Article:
The game also features way less unlockable costumes for the characters than in the previous game. You can still expect an assortment of skimpy outfits for all the female characters as is normal for the series although the swimsuits are noticeably absent. The ranks of fighters have swelled with a few new faces; Kokora the geisha in training, Gen-Fu’s student Eliot and a female Mexican wrestler by the name of Lisa. In one of the worst kept secrets in gaming history there is also a female Spartan from the Halo universe hidden away in the roster. Like the iconic Master Chief she never reveals her face, but the armour is still pretty kick-ass. Once you are done gawking at the pretty visuals and “realistic” physics you will be able to see what game modes are on offer.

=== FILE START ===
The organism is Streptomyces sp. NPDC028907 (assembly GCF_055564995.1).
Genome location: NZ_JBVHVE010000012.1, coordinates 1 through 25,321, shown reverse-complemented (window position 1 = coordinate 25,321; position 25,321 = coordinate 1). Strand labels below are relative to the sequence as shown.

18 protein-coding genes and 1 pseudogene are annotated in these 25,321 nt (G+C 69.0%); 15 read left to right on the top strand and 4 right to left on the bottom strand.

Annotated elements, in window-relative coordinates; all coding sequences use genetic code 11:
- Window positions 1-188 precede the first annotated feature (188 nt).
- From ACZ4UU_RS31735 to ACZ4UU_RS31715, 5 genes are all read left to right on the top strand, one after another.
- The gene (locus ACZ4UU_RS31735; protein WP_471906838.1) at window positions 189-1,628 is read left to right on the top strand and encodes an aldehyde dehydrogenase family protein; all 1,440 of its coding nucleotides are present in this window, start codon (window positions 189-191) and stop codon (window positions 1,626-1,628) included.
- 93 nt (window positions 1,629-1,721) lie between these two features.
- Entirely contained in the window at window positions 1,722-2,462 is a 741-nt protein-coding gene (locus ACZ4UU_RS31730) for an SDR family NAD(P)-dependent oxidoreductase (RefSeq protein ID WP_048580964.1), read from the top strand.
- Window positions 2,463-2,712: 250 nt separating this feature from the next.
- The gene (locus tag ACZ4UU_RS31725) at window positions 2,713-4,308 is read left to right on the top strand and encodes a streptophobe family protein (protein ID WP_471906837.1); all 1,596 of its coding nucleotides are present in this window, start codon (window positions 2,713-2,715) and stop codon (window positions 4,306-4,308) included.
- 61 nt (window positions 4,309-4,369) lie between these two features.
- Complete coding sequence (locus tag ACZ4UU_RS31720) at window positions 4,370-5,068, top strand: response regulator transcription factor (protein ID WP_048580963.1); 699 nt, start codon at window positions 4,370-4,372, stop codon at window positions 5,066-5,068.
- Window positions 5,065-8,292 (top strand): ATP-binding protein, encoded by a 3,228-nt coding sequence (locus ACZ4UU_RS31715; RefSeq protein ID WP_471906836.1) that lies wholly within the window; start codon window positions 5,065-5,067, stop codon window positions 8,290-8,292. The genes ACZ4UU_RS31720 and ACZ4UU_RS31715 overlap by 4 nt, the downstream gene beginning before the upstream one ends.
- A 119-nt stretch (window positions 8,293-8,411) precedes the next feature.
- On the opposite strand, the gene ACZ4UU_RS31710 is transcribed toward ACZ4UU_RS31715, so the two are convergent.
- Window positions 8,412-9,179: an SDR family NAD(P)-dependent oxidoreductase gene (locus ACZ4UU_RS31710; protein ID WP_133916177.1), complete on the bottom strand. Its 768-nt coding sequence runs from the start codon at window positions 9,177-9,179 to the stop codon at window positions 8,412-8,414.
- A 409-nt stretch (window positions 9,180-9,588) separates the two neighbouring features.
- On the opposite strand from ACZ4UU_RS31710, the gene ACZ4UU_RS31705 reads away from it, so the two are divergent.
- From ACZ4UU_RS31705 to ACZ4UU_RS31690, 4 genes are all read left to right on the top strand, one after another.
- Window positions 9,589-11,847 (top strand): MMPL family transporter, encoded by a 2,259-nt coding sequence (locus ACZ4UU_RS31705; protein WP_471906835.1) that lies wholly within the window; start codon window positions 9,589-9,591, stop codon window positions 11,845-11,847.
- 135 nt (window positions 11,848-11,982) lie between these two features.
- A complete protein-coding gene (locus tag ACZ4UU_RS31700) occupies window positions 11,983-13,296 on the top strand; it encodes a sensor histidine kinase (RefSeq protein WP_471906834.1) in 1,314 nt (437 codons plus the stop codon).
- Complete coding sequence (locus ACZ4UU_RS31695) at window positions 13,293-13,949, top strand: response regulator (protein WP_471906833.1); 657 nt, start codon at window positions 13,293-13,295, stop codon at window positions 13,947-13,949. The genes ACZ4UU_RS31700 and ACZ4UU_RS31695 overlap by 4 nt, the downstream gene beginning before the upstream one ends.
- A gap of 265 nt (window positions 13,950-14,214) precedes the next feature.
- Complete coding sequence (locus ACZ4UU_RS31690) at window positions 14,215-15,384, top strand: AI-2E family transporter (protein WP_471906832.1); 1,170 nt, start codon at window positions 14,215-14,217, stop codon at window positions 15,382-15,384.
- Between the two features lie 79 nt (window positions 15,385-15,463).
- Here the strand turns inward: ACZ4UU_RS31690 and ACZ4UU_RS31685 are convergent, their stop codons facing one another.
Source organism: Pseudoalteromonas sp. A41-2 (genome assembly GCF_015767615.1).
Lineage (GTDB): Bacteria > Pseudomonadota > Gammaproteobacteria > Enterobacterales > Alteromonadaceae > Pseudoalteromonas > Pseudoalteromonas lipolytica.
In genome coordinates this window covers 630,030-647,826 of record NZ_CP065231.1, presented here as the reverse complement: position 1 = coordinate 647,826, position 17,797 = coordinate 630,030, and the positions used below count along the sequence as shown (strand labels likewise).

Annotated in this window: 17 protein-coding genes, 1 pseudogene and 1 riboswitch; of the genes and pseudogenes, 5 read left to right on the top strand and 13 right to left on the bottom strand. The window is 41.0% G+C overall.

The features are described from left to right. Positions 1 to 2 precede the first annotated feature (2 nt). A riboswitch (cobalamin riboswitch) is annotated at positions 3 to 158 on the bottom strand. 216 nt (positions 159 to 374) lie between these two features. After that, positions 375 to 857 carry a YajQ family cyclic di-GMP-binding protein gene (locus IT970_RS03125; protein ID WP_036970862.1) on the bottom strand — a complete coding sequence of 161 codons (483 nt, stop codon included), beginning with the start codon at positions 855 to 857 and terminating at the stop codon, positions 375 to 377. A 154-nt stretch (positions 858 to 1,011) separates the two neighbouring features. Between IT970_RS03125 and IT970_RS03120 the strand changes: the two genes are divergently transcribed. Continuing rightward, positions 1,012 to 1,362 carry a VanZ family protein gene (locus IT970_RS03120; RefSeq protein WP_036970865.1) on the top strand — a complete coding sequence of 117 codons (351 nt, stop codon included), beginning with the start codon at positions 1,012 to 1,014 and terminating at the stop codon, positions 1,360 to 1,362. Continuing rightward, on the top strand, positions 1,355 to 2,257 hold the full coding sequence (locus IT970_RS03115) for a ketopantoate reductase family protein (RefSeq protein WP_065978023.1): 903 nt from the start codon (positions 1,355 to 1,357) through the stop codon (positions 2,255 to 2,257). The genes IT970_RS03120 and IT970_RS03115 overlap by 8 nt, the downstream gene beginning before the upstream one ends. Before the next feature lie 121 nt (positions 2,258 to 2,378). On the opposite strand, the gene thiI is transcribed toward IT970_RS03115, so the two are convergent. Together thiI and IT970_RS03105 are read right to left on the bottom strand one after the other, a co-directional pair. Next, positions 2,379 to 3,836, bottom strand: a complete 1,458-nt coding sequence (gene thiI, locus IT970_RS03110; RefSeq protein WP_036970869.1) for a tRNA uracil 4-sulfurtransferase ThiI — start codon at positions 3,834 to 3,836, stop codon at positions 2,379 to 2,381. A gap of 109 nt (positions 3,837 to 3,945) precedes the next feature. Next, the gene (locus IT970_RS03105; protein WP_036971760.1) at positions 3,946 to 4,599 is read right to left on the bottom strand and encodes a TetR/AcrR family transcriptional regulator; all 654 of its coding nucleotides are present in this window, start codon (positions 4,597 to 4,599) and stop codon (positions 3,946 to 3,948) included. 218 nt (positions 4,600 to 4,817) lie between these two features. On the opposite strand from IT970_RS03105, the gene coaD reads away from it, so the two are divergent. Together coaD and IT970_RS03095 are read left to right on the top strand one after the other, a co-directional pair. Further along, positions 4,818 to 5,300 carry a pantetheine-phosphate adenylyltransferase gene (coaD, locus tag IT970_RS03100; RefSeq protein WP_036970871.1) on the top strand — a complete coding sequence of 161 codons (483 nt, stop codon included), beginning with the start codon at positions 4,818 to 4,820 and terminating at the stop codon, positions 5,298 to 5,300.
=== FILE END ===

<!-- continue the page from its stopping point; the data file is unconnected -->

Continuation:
Story mode takes you through eight single round battles with the last being a fight against Alpha 152 which is basically a transparent, blue, glowing clone of Kasumi. With a couple of cheap moves that can easily deplete three quarters of your health bar before you even know what hit you, she  takes her place amongst the ranks of horrible end game bosses. You need to complete story mode once to see the character endings and a few times more to unlock their costumes so good luck with her. Time Attack sees you trying to beat the game in the shortest time possible, but once again, Alpha 152 awaits you at the end to really mess up your times. Survival sees you facing off against a succession of opponents to see how long you can last. New fighters jump into the ring as soon as the previous ones are defeated, which is quite impressive. Then there are the Versus modes which are the real heart and soul of the game. On offer are both online and local fights against real opponents, which is what saves this game. Before you do anything, it is recommended you spend some time with the sparring mode, which is where you learn to master all the combos and counters. While button bashing can get you far, you will enjoy the game more if you know at least a few basic moves.